Patrick F. McCartan, chairman emeritus of the University of Notre Dame’s Board of Trustees and a recipient of the University’s highest honors, died Monday (Nov. 30) in Cleveland with members of his family around him. He was 86.
“While Pat McCartan was truly distinguished as a lawyer and leader of his firm, he was for me a dear friend and invaluable mentor,” Rev. John I. Jenkins, C.S.C., Notre Dame’s president, said. “An alumnus who reflected the highest values of the University, his love for and service to Notre Dame were exemplary.”
John J. Brennan, Notre Dame’s current Board chair, said, “Pat’s contributions to the University as Board Chair, Trustee and Fellow were extraordinary, and he leaves behind a legacy of leadership that inspires all of us who serve Our Lady’s University. Pat embodied the values of Notre Dame in matters great and small, and was devoted to advancing the University’s distinctive Catholic mission. He will be sorely missed.”
McCartan was elected to the Board of Trustees in 1989 after serving for the previous 10 years on the Notre Dame Law School Advisory Council. He was Board chair from 2000 to 2007 and also served as a Fellow, one of the 12-member group that is the University’s ultimate governing body. As chair, his tenure was highlighted by the election in 2004 and inauguration in 2005 of Father Jenkins as Notre Dame’s 17th president.
Notre Dame recognized McCartan’s service to his alma mater with an honorary degree in 1999 and, in 2007, with its highest honor, the Laetare Medal, the oldest and most prestigious honor given to American Catholics.
Raised in Youngstown, Ohio, McCartan earned his bachelor’s and law degrees from Notre Dame in 1956 and 1959, respectively. He then clerked for Supreme Court Justice Charles Evans Whittaker before joining the Cleveland-based international law firm Jones Day, focusing on appellate litigation and corporate governance matters.
McCartan served for 10 years as the firm’s managing partner, overseeing significant expansion both in the United States and globally. He was cited throughout his career by The National Law Journal as one of the country’s most respected and influential lawyers. In a book titled “America’s Top Trial Lawyers: Who They Are and Why They Win,” the legal scholar Donald E. Vinson listed McCartan among “those consummate courtroom advocates whose reputations are associated with major cases that have had a significant impact on society as a whole.”
Stephen Brogan, a Notre Dame Trustee and McCartan’s successor as managing partner of Jones Day, once said of his colleague: “It’s hard to find anyone who wouldn’t speak highly of him, his character, the way he conducts himself, his consideration for people. He is a very formidable man, but as admirable a person as you will ever come across.”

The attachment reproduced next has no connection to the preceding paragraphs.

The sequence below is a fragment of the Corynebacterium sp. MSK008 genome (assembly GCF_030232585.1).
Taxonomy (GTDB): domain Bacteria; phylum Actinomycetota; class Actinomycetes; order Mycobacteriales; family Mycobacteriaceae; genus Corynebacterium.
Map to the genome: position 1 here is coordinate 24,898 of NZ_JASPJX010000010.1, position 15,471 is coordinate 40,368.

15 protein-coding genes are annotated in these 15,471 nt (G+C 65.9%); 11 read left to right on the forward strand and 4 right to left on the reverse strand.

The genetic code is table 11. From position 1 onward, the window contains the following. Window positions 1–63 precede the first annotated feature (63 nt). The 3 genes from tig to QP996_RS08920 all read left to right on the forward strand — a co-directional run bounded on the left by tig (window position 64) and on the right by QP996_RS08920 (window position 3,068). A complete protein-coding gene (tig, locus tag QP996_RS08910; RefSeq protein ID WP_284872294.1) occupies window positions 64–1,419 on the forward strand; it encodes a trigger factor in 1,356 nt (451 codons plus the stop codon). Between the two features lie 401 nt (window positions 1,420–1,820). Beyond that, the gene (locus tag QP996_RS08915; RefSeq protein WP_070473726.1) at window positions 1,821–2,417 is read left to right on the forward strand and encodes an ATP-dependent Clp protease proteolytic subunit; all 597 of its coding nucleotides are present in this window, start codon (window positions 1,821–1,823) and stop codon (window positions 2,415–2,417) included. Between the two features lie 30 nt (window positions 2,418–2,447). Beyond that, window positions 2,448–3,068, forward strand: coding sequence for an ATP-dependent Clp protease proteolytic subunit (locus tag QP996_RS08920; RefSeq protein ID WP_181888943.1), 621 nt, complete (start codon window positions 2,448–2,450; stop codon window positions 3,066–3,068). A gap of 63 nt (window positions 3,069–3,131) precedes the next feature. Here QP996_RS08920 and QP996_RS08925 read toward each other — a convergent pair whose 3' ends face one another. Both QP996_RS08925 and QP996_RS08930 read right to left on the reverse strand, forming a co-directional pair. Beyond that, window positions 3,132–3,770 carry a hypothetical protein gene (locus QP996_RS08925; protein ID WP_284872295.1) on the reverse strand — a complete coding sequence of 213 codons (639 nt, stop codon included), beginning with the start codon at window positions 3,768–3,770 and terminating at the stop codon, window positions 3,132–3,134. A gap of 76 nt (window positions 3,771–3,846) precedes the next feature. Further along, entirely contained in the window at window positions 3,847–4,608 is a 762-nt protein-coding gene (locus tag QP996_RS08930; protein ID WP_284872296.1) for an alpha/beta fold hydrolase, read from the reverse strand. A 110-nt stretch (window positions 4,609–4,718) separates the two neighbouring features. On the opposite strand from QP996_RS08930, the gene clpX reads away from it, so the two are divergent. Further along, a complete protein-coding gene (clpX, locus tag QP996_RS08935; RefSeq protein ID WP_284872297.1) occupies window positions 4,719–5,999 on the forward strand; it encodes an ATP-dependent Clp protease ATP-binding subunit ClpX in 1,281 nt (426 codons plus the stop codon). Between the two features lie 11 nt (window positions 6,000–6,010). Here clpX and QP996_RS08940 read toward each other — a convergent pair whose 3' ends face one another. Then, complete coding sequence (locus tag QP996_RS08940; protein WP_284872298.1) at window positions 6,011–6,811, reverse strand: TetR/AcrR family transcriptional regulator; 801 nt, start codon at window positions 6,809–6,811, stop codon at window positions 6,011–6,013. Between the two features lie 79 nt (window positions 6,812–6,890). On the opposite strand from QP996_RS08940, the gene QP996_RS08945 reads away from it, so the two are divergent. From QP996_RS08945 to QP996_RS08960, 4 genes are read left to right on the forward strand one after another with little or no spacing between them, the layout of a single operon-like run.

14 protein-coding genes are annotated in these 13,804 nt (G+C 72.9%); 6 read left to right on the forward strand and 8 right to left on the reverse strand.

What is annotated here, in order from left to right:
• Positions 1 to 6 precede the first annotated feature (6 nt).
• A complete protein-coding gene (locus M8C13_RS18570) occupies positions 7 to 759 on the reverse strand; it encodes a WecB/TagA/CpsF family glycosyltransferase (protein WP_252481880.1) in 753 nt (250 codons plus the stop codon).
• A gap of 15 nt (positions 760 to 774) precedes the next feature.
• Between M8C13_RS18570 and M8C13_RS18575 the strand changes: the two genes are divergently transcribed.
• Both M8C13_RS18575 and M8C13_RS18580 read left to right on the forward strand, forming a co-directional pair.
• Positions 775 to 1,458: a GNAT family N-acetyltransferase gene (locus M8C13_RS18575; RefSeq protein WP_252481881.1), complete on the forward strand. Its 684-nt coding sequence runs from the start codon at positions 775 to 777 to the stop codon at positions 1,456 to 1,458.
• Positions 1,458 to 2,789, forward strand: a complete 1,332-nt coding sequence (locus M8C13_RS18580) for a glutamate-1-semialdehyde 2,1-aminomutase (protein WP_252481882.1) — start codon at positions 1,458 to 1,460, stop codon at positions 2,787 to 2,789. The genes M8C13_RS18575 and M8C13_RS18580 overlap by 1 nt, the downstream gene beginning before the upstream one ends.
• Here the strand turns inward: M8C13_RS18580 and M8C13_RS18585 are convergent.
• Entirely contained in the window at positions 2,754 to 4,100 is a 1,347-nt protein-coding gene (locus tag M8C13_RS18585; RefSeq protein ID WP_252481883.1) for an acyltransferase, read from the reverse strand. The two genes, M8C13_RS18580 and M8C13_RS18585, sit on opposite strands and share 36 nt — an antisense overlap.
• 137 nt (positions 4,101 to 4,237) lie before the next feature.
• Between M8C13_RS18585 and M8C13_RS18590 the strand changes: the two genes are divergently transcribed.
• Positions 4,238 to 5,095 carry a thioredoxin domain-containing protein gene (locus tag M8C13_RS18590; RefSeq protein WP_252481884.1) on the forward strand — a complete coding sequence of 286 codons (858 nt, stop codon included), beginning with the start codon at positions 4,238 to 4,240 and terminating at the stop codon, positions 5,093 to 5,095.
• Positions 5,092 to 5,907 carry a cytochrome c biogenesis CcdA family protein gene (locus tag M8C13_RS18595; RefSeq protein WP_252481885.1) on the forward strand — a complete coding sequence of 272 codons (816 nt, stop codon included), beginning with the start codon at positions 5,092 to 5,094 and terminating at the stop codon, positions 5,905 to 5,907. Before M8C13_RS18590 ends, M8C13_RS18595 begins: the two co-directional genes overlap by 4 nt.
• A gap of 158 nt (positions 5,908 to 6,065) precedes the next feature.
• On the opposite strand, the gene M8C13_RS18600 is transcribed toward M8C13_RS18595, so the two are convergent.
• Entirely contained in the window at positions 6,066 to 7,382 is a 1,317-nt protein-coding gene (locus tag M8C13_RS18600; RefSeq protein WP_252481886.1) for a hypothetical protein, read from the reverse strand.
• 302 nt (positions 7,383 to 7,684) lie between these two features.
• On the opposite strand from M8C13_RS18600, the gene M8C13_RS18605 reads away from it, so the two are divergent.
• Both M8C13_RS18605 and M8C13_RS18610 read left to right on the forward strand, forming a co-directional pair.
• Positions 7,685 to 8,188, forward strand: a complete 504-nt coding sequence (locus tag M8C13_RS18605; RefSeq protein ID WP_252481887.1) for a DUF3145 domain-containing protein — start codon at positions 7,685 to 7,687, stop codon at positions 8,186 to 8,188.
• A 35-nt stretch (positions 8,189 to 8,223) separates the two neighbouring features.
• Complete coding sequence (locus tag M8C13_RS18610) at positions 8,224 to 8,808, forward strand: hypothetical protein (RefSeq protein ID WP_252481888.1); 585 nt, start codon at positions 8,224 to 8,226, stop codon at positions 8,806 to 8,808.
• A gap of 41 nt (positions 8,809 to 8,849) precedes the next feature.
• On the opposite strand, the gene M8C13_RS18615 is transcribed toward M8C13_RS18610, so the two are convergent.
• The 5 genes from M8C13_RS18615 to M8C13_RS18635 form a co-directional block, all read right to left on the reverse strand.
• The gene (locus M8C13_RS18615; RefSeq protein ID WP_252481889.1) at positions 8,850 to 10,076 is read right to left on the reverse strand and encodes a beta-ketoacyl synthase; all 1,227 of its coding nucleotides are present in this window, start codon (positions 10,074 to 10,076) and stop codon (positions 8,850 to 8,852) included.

McCartan was a fellow of the American College of Trial Lawyers and the International Academy of Trial Lawyers, as well as an honorary overseas member of the English Commercial Bar. He was featured in every edition of Best Lawyers in America and profiled in the Wall Street Journal and The American Lawyer.
Active in a variety of civic and professional roles, McCartan received the Archbishop Edward F. Hoban Award for Distinguished Service to the Diocese of Cleveland in 1994 and the Torch of Liberty award from the Anti-Defamation League in 1998. He served as president of the Bar Association of Greater Cleveland, chair of the board of the Greater Cleveland Growth Association, and on the boards of Cleveland Clinic, Ursuline College and Gilmour Academy. He was a member of the U.S. Council on Foreign Relations, the U.S.-Japan Business Council, the Ohio Business Roundtable, the Ohio Board of Bar Examiners, and the Standing Committee on Rules of Practice and Procedure for the United States Courts.
He was a generous benefactor to Notre Dame, and the law school’s moot courtroom is named in his honor.
In presenting the Laetare Medal to McCartan, the University’s accompanying citation concluded with: “Like Thomas More, you have walked the corridors of power while still remaining on the path of the good, the true and the just in all your pursuits.”
McCartan is survived by his wife of 62 years, Lois; a daughter, Karen DeSantis, herself a Notre Dame Trustee, and her husband, Victor; and two grandchildren. He was preceded in death by his son, Patrick F. McCartan III.
Due to the ongoing pandemic, a memorial Mass and celebration of life will be held at a later date. In lieu of flowers, the family requests that donations be made in McCartan’s name to Malachi House at 2810 Clinton Ave., Cleveland, OH 44113, or directed to pediatric cancer research at the Cleveland Clinic Philanthropy Institute, P.O. Box 931517, Cleveland, OH 44193-1655.